Personally love when this type of projects from young and innovative minds, come to life.
Students of Bioengineering at Rice University created a robotic arm that is compatible with PS3 dualshock controller for a teen with a genetic condition.
Dee Faught (17 years) has ostogenesis imperfecta, a rare disease that has his bones brittle. The guy is bound to use a wheelchair due to his sickness but with this robotic arm. His life could turn a little bit easier, improving his reaching abilities.
Bioengineering students at Rice University created a robotic arm compatible with PlayStation 3 DualShock controller for a teen with a genetic condition, according to a post from the school.
Dee Faught, 17, is wheelchair bound due to osteogenesis imperfecta, a disease that makes his bones brittle. On his own, Faught is unable to do everyday tasks such as turning on a light switch or picking things up off the floor. In 2011, a team of three students — Nimish Mittal, Sergio Gonzalez and Matthew Nojoomi — began working on a device to help Faught “improve his current reaching abilities.” Although the arm started as a class project, the students continued working on it for two years.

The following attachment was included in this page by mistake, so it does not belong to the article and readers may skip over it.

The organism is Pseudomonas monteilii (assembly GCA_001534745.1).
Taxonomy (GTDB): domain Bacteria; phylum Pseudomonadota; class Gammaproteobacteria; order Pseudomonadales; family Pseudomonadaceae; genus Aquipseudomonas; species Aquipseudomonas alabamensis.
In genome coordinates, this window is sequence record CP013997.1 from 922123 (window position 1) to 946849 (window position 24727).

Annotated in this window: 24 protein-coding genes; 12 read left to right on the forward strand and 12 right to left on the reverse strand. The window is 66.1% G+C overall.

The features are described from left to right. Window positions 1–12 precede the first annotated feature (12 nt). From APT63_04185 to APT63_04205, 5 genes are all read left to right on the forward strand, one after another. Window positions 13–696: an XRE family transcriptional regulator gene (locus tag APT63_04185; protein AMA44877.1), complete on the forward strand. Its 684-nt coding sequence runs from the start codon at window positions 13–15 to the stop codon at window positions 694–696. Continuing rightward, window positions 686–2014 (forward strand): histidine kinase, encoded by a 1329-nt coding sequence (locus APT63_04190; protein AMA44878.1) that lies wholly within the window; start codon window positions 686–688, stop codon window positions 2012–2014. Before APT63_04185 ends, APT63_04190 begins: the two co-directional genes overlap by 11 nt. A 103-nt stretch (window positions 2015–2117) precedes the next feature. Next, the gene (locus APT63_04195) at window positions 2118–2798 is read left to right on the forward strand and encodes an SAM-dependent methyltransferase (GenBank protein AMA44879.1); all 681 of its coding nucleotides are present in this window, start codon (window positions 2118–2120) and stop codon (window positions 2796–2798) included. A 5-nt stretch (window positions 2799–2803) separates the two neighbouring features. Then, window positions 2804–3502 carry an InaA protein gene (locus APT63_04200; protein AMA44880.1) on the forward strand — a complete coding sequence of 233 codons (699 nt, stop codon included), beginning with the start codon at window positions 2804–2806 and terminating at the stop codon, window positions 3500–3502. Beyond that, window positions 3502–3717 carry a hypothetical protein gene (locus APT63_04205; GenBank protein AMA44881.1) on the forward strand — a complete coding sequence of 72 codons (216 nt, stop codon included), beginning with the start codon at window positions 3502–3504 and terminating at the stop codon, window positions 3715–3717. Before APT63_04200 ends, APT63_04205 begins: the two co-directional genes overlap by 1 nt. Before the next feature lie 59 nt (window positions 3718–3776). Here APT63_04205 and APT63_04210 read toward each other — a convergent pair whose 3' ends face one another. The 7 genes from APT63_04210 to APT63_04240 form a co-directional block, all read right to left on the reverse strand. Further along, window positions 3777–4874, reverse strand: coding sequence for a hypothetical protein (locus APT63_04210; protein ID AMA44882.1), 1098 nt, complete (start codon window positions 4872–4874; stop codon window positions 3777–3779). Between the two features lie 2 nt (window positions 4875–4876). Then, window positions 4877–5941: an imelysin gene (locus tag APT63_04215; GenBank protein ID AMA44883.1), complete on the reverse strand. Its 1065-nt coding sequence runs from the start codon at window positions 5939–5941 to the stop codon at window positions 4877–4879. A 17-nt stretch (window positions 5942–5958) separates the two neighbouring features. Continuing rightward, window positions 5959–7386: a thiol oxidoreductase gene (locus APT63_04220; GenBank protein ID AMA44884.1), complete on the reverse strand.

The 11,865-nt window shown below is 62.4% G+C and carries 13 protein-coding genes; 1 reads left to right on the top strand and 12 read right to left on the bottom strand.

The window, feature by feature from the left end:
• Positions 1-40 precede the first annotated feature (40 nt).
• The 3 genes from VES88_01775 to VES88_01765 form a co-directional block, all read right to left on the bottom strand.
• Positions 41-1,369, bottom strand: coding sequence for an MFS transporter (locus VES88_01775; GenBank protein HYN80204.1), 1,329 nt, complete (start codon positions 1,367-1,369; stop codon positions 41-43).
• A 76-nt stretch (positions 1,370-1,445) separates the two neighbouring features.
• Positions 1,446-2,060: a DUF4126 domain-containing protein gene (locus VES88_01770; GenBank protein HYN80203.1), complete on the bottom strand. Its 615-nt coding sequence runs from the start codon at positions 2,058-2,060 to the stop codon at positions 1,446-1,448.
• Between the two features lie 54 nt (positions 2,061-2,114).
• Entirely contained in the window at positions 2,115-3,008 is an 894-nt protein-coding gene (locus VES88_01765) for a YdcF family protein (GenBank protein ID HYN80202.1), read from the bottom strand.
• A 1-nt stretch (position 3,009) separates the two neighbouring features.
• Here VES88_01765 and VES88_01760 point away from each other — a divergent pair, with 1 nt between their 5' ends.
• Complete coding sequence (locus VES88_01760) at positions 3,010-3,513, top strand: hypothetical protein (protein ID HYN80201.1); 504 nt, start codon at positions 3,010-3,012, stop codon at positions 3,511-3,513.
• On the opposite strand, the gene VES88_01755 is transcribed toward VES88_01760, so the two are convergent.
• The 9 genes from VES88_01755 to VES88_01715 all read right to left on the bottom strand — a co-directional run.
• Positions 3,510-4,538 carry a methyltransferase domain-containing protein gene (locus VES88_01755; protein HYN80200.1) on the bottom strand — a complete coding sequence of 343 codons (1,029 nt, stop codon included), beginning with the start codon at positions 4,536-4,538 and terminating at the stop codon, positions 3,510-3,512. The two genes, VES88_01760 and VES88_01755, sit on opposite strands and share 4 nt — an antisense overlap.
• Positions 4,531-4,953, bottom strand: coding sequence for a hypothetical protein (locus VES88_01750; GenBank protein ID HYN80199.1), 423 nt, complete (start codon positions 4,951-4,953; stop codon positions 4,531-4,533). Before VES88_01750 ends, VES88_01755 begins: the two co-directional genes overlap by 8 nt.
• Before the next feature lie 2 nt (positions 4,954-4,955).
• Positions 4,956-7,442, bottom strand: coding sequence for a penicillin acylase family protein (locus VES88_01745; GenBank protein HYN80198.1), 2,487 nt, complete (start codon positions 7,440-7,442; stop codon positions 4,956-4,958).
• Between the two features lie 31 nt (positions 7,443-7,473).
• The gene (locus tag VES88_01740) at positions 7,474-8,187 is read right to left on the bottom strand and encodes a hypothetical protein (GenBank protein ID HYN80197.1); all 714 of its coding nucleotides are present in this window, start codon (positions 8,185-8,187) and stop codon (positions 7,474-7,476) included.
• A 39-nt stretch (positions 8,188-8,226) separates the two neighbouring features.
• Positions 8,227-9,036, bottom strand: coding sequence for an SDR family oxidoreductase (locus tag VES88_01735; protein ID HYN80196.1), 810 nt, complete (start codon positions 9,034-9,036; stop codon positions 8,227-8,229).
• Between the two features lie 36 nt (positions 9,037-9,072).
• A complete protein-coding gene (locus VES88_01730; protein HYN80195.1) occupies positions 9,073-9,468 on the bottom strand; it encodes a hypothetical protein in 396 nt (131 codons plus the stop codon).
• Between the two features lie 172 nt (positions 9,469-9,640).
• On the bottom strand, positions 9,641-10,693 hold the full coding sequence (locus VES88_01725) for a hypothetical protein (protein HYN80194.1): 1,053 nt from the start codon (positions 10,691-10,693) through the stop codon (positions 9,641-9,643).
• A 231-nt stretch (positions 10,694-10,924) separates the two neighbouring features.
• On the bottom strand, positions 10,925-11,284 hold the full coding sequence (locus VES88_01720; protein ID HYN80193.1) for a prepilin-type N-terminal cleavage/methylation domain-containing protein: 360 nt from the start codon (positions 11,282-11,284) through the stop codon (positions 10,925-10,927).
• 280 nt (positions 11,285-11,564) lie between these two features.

The robotic arm took about $800 to make, though Nojoomi said costs could reduce “even further” as production increases. The average commercial cost of robot arms is typically $25,000 or more.
Watch the video above to see the arm in action and for more on the story.